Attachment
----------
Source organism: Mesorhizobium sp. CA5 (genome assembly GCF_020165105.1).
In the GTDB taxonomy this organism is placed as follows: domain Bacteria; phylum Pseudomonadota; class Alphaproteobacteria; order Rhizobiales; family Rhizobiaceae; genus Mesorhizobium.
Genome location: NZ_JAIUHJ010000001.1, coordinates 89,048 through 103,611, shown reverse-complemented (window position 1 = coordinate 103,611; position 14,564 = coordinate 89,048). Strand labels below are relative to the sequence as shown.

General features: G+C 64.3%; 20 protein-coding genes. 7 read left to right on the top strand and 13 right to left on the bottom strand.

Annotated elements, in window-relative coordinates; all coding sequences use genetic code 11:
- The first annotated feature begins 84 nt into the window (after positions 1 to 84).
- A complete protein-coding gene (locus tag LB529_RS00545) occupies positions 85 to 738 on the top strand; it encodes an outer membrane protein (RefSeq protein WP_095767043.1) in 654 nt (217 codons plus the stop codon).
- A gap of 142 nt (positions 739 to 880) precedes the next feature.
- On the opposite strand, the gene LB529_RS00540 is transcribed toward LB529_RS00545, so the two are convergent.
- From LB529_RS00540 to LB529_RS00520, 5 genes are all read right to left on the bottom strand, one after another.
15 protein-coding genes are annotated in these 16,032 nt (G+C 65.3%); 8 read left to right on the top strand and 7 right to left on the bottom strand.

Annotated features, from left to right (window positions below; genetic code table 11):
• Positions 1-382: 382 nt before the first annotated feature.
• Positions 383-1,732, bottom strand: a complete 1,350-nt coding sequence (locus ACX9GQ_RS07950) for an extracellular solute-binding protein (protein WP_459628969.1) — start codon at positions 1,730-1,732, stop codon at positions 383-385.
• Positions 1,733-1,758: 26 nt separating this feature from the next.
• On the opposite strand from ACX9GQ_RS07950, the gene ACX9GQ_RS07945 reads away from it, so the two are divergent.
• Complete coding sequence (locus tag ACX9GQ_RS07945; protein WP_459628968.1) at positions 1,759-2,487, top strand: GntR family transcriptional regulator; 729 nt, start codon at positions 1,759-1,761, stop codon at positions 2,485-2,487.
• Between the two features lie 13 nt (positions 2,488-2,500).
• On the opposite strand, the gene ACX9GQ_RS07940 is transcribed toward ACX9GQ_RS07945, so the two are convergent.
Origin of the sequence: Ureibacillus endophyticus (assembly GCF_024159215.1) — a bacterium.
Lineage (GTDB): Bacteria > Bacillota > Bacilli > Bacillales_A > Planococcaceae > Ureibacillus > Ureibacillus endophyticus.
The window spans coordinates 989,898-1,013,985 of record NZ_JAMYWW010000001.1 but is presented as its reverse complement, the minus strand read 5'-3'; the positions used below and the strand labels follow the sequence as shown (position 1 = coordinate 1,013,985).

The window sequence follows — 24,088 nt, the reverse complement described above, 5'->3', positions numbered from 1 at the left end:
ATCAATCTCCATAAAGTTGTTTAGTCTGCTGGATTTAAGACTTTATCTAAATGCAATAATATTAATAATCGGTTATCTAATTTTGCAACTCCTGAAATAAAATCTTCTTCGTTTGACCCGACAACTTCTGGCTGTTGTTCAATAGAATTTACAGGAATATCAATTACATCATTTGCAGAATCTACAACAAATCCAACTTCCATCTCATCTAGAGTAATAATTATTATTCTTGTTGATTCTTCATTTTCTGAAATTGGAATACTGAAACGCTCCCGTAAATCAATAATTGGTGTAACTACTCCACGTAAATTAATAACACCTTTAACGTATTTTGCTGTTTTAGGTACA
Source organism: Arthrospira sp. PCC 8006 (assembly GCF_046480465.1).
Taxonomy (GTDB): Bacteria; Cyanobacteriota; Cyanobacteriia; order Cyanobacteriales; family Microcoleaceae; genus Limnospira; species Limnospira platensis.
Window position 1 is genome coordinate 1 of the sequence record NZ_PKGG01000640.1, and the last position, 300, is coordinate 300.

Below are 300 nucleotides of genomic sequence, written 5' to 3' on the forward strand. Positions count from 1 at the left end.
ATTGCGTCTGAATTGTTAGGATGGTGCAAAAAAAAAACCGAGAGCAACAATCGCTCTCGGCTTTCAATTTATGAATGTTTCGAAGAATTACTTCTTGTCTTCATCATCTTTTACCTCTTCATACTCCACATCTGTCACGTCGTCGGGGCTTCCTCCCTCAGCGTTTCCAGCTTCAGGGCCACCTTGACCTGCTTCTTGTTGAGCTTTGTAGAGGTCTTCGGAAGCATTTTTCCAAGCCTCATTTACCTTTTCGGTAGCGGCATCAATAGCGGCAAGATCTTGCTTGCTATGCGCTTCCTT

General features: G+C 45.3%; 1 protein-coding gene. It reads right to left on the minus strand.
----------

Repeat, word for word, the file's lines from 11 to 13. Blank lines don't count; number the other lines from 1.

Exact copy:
15 protein-coding genes are annotated in these 16,032 nt (G+C 65.3%); 8 read left to right on the top strand and 7 right to left on the bottom strand.

Annotated features, from left to right (window positions below; genetic code table 11):
• Positions 1-382: 382 nt before the first annotated feature.